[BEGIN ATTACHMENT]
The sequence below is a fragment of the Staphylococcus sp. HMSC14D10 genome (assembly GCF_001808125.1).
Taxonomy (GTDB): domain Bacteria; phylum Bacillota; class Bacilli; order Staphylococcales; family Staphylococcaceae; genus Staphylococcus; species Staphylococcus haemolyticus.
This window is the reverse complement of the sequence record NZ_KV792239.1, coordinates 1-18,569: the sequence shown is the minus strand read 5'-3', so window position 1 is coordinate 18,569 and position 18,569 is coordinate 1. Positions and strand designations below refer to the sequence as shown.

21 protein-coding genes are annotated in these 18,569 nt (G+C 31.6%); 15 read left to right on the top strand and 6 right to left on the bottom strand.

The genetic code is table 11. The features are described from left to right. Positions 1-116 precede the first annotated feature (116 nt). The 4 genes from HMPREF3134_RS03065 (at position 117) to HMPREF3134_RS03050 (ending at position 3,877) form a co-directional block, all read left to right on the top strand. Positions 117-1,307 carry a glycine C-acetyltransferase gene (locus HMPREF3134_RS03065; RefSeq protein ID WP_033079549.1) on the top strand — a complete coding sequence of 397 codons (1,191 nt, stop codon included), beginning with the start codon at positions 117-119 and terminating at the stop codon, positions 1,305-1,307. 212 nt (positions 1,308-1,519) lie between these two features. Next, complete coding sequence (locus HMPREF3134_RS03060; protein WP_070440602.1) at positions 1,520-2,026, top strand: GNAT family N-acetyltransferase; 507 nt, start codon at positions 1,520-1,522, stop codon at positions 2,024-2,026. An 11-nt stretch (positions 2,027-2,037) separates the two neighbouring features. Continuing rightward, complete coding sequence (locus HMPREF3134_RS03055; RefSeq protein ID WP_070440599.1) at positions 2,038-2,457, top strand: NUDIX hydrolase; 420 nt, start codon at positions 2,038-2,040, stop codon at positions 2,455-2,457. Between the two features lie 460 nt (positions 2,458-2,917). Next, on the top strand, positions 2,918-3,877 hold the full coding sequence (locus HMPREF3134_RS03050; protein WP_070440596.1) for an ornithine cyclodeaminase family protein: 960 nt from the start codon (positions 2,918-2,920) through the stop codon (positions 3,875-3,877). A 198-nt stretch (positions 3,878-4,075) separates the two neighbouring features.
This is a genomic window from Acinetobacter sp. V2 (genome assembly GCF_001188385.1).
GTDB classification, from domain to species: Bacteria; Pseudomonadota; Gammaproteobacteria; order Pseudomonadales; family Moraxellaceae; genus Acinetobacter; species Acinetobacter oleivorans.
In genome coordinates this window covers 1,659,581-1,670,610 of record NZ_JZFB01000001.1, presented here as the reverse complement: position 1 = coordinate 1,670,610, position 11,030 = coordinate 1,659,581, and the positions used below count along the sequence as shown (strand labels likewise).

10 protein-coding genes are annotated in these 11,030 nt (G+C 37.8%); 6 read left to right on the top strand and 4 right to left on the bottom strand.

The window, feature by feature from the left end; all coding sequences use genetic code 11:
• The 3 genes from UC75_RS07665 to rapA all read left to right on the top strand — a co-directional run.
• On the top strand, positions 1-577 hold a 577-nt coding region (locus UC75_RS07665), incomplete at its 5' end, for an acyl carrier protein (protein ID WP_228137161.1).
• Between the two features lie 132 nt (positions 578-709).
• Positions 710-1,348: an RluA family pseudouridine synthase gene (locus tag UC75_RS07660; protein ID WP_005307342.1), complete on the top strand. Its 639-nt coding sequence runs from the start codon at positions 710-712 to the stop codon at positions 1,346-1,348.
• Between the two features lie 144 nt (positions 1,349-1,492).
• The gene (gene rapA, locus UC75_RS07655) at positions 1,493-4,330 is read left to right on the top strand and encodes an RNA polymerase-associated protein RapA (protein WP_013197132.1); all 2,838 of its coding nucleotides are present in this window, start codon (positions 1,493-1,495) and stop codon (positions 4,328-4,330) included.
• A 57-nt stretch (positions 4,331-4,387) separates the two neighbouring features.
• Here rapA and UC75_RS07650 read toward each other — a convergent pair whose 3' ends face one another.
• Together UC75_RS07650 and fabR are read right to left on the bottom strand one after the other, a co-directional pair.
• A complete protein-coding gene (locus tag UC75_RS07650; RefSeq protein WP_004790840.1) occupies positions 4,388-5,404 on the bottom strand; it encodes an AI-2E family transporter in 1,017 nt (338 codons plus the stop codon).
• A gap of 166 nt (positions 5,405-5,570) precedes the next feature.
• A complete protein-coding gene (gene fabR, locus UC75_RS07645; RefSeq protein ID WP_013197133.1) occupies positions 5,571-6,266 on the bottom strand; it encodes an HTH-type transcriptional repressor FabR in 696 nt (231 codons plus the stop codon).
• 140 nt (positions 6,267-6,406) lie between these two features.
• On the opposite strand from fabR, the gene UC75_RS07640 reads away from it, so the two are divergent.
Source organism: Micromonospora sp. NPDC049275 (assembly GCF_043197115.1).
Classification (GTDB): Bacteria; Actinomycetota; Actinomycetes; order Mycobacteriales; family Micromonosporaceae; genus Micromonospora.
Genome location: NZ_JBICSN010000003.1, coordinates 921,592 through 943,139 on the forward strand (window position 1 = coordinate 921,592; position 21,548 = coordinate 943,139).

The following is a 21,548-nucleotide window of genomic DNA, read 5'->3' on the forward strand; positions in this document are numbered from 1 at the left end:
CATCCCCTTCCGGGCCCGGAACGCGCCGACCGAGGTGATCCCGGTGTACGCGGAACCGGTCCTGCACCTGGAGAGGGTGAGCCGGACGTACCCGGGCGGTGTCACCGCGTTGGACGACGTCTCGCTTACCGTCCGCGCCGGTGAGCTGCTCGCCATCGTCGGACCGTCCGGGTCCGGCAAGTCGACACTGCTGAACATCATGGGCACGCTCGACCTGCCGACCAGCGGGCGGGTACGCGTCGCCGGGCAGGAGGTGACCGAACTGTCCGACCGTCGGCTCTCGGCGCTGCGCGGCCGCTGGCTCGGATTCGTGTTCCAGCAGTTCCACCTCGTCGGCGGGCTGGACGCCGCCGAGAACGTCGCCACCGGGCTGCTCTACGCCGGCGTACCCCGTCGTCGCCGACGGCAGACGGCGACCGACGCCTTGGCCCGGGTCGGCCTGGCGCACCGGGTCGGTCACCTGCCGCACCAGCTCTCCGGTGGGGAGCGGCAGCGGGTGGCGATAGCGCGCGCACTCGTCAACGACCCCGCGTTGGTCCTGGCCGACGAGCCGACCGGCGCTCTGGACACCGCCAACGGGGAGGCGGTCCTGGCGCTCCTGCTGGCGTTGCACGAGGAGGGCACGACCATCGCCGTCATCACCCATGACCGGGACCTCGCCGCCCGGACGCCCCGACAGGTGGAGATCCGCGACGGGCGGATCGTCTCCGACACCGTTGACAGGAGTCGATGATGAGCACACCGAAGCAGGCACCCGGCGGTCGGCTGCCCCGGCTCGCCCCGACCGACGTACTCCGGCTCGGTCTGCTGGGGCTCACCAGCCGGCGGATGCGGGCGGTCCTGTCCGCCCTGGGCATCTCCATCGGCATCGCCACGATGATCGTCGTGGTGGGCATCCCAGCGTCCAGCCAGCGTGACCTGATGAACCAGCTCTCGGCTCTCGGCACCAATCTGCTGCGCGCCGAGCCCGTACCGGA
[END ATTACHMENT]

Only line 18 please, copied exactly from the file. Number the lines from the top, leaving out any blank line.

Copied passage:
• Here rapA and UC75_RS07650 read toward each other — a convergent pair whose 3' ends face one another.